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Phoenix Industries closes in Crookston, leaving city with unpaid $157,000 loan

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GRAND FORKS, N.D. - Phoenix Industries, one of Crookston's major employers for more than two decades, has shut its doors and apparently gone out of business, said the mayor and other city leaders.

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Phoenix owes the city almost $104,000 through a federally backed business loan program.

Ralph Pester, chairman of Phoenix's board, said told The Herald he had no comment.

Company Manager Marcel Champagne did not return a call Monday.

Mayor Dave Genereux said it's all a mystery to the city.

"We have gotten no response from anybody," he said.

"We are all drawing conclusions," said Dan Johanneck, executive director of the Crookston Housing and Economic Development Authority. "They haven't really made any of us aware of anything. It appears they are not operational anymore, but I haven't heard anything official from them."

Within the past few years, Phoenix had 100 or more employees, one of the largest employers in the city of 8,200. But after losing a major contract several months ago, all but about 20 were laid off, city officials said.

Started by local investors, Phoenix began in Crookston making blades for wind generators in the 1980s and changed its product mix and marketing over the years, more recently making fiberglass and plastic parts for manufacturers such as New Flyer Industries, the bus plant in Crookston.

The loss last year of a major contract with New Flyer led to laying off two-thirds or more of Phoenix employees, said a Crookston business leader with knowledge of the situation. When the Canadian dollar became equivalent in value to the U.S. dollar last year, New Flyer, a Canadian company, found a Canadian supplier for the parts Phoenix had been making.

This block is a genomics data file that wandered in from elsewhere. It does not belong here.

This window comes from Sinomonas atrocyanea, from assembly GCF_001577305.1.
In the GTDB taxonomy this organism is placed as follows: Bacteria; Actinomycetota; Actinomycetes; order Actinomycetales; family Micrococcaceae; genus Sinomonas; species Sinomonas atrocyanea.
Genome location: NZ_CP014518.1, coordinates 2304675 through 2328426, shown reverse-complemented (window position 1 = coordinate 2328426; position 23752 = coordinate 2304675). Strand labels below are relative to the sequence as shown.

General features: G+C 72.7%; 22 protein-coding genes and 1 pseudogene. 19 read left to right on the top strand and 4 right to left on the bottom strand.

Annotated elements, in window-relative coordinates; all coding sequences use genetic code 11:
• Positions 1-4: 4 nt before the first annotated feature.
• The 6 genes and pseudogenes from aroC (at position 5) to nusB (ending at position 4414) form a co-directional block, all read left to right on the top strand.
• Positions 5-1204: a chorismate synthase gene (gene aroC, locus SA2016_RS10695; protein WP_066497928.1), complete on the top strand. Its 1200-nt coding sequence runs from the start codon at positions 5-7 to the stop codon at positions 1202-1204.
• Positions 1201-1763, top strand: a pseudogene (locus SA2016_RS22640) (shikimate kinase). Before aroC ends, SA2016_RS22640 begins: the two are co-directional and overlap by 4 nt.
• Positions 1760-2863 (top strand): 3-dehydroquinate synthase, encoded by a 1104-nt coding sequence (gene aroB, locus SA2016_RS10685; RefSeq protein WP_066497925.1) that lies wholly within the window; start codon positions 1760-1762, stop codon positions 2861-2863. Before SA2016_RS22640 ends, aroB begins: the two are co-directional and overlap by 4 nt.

By this month, when the company closed its doors, shutting down even its Web site, there were only about 20 people still working.

Phoenix owes the city money, too, through an unsecured loan, Genereux said.

Through a U.S. Department of Agriculture's Intermediary Relending Program, or IRP, the city in 2003 loaned Phoenix $150,000 for capital expansion, said Betty Arvidson, city clerk/treasurer. Phoenix promised to hire 15 more people because of the loan, which would have brought its workforce to 104, Arvidson said.

The company was allowed to delay repaying the loan until May 2005 when the balance had grown to $157,500, then made payments regularly until the past few months, when it fell behind, Arvidson said.

The IRP program has been a big success overall, she said.

It began in the mid-1990s when the city borrowed $800,000 from USDA at 1 percent interest over 30 years. The city relends the money to local businesses.

About 10 other companies are on the city's books and they all stay current on the loans, she said.

Phoenix had the biggest loan in the program.

Often, the city does get security or collateral on the IRP loans, but not in the case of Phoenix, Arvidson said.

Mayor Genereux said "we are the last people on the block to get paid, because that's what our mission was, to try to help some local manufacturers."

Phoenix's investors and board members when it got the loan in 2003 included Pester and then CEO Champagne; former Chancellor of the University of Minnesota-Crookston Don Sargent; Allan Dragseth, who, like Pester, is a farmer; and Larry Altringer, who is the treasurer and manufacturing representative on the board of CHEDA.

Phoenix does not have any loans with CHEDA, Johanneck said.

Mayor Genereux said Phoenix had been struggling for some time, trying to find new investment money or even a buyer.

He said it appears the latest slowdown in the economy was the "straw that broke the camel's back."

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